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Lamb "couldn't quite believe it" after strengthening grip on North Norfolk

PUBLISHED: 06:35 07 May 2010 | UPDATED: 10:33 13 July 2010

Victoria Leggett

Norman Lamb said he “couldn't quite believe it” after stretching the Liberal Democrats' already comfortable majority in North Norfolk.

The Conservatives failed to make any in roads in the seat, which had been a Tory stronghold before the Lib Dem candidate wrestled it from them with a wafer-thin 483-vote majority in 2001.

Norman Lamb said he “couldn't quite believe it” after stretching the Liberal Democrats' already comfortable majority in North Norfolk.

The Conservatives failed to make any in roads in the seat, which had been a Tory stronghold before the Lib Dem candidate wrestled it from them with a wafer-thin 483-vote majority in 2001.

This morning, Mr Lamb increased his share of the vote by 2.3pc and managed to add 1,020 votes on to his already impressive majority - despite the electorate shrinking by about 13,000 because of boundary changes.

He now sits 11,626 votes ahead of the Conservatives, who were represented by Trevor Ivory, up from 10,605 in 2005.

Following the announcement Mr Lamb said: “Amazing. I can't quite believe it. It's one thing to look at the figures from our canvassing and the door-knocking from the campaign and think, if it's applied to the results, this is what will happen. It's another thing to see the result - for people to have actually voted.”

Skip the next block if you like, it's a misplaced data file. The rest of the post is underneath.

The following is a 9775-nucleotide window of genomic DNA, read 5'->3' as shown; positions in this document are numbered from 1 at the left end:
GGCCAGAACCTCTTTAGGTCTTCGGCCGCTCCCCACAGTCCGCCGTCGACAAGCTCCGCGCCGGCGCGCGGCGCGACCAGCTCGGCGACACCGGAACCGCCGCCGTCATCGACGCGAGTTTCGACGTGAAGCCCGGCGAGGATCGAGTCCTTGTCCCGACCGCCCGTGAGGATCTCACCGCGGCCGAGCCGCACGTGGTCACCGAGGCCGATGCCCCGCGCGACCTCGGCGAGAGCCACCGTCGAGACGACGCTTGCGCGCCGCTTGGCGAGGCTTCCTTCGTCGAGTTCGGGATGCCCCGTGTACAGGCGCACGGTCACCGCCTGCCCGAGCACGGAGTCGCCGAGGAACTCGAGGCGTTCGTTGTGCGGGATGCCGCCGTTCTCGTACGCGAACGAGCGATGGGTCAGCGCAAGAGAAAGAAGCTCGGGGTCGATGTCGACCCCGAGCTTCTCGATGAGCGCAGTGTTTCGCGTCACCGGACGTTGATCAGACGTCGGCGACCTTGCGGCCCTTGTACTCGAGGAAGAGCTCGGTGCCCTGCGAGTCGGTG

The Lib Dem health spokesman said it was a “great honour and privilege” to represent the constituency - which covers a sprawling area of Norfolk, taking in towns including North Walsham, Sheringham, Holt and Wells.

Mr Ivory said he was disappointed not to have won but added: “It's a very strange election across the country with the Lib Dems proving to be tough opponents wherever we are fighting them.”

He said the result, which saw Labour's share of the vote drop from 9.2pc in 2005 to 5.8pc, showed the country was “voting for change”.

Despite insisting throughout the campaign that he was in it to win it, Phil Harris, the Labour candidate, admitted third place was the “best we could have hoped for” - and confessed he feared he would be knocked into fourth place by UKIP.

That party's candidate, Mike Baker, was feeling good about himself after increasing their votes from just 978 in 2005 to 2,680.

During the count he lowered his expectations from second place to third, but had to settle for fourth in the end. “I saved my deposit,” he said.

The Greens did not fair as well with just 508 votes from their first attempt in North Norfolk but candidate Andrew Boswell remained pleased that at least some people in the constituency had been given the chance to vote for a “progressive party”.

Independent candidate Simon Mann left before the count was announced. He received 95 votes.


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